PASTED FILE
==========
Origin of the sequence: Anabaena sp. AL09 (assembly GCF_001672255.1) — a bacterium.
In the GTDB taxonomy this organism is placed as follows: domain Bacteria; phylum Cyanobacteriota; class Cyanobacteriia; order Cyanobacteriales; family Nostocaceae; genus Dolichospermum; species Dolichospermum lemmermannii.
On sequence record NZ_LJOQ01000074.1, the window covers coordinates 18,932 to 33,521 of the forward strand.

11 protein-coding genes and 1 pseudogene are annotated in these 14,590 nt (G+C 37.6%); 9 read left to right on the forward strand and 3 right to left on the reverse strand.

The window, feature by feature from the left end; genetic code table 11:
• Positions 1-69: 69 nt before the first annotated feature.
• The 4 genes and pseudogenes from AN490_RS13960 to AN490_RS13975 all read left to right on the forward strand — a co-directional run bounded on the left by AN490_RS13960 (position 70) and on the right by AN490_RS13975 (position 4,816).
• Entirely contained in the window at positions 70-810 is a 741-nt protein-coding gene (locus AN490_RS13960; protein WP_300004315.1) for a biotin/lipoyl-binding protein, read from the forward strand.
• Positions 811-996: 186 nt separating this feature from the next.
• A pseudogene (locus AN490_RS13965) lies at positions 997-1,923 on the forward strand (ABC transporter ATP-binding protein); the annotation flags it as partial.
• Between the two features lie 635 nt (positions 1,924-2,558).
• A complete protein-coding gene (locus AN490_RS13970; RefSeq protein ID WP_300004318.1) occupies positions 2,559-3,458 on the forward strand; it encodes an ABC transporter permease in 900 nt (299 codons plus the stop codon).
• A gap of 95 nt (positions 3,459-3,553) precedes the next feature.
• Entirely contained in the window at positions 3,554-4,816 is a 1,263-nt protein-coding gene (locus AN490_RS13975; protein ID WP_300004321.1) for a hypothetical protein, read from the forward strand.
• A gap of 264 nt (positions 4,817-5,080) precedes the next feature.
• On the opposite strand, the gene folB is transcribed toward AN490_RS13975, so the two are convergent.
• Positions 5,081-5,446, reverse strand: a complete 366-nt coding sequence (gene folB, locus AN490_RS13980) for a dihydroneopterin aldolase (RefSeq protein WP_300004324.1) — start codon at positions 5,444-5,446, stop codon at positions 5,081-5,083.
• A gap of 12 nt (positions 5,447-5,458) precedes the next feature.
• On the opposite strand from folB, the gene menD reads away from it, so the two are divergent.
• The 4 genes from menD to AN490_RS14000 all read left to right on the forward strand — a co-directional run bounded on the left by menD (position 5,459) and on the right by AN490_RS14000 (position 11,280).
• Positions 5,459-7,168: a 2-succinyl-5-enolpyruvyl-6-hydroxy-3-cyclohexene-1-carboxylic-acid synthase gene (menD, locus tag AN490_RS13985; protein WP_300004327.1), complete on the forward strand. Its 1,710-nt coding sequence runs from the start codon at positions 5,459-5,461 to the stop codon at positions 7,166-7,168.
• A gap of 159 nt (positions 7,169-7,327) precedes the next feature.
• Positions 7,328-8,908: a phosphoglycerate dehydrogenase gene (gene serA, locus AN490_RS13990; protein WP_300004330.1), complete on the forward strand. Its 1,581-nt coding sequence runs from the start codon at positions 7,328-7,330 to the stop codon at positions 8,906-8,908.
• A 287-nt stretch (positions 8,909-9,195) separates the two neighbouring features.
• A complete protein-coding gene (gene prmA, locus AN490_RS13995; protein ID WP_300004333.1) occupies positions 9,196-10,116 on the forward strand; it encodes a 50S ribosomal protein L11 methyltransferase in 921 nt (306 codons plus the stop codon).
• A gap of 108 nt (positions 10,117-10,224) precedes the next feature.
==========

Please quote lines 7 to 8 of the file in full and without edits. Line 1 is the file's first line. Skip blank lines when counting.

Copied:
• The 4 genes and pseudogenes from AN490_RS13960 to AN490_RS13975 all read left to right on the forward strand — a co-directional run bounded on the left by AN490_RS13960 (position 70) and on the right by AN490_RS13975 (position 4,816).
• Entirely contained in the window at positions 70-810 is a 741-nt protein-coding gene (locus AN490_RS13960; protein WP_300004315.1) for a biotin/lipoyl-binding protein, read from the forward strand.